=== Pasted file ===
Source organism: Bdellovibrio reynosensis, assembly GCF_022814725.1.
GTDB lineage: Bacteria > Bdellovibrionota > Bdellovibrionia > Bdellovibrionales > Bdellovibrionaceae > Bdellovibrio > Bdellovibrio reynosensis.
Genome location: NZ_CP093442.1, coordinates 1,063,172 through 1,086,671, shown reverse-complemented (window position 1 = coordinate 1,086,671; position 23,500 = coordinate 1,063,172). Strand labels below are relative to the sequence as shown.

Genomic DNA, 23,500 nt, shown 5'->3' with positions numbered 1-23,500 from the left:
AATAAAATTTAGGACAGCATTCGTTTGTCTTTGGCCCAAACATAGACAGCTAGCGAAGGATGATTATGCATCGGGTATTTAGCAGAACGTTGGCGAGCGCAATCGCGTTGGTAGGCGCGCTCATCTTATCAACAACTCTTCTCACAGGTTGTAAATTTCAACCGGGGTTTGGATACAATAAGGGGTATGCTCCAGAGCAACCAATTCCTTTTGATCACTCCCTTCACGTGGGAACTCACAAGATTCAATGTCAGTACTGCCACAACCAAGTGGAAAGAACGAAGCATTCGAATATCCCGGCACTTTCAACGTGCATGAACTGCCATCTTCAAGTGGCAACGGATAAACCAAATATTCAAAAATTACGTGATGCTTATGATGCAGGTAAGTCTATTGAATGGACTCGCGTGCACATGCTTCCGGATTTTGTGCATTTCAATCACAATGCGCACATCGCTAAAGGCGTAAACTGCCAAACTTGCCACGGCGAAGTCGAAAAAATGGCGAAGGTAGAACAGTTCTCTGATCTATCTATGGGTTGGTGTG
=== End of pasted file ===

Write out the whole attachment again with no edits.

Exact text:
Source organism: Bdellovibrio reynosensis, assembly GCF_022814725.1.
GTDB lineage: Bacteria > Bdellovibrionota > Bdellovibrionia > Bdellovibrionales > Bdellovibrionaceae > Bdellovibrio > Bdellovibrio reynosensis.
Genome location: NZ_CP093442.1, coordinates 1,063,172 through 1,086,671, shown reverse-complemented (window position 1 = coordinate 1,086,671; position 23,500 = coordinate 1,063,172). Strand labels below are relative to the sequence as shown.

Genomic DNA, 23,500 nt, shown 5'->3' with positions numbered 1-23,500 from the left:
AATAAAATTTAGGACAGCATTCGTTTGTCTTTGGCCCAAACATAGACAGCTAGCGAAGGATGATTATGCATCGGGTATTTAGCAGAACGTTGGCGAGCGCAATCGCGTTGGTAGGCGCGCTCATCTTATCAACAACTCTTCTCACAGGTTGTAAATTTCAACCGGGGTTTGGATACAATAAGGGGTATGCTCCAGAGCAACCAATTCCTTTTGATCACTCCCTTCACGTGGGAACTCACAAGATTCAATGTCAGTACTGCCACAACCAAGTGGAAAGAACGAAGCATTCGAATATCCCGGCACTTTCAACGTGCATGAACTGCCATCTTCAAGTGGCAACGGATAAACCAAATATTCAAAAATTACGTGATGCTTATGATGCAGGTAAGTCTATTGAATGGACTCGCGTGCACATGCTTCCGGATTTTGTGCATTTCAATCACAATGCGCACATCGCTAAAGGCGTAAACTGCCAAACTTGCCACGGCGAAGTCGAAAAAATGGCGAAGGTAGAACAGTTCTCTGATCTATCTATGGGTTGGTGTG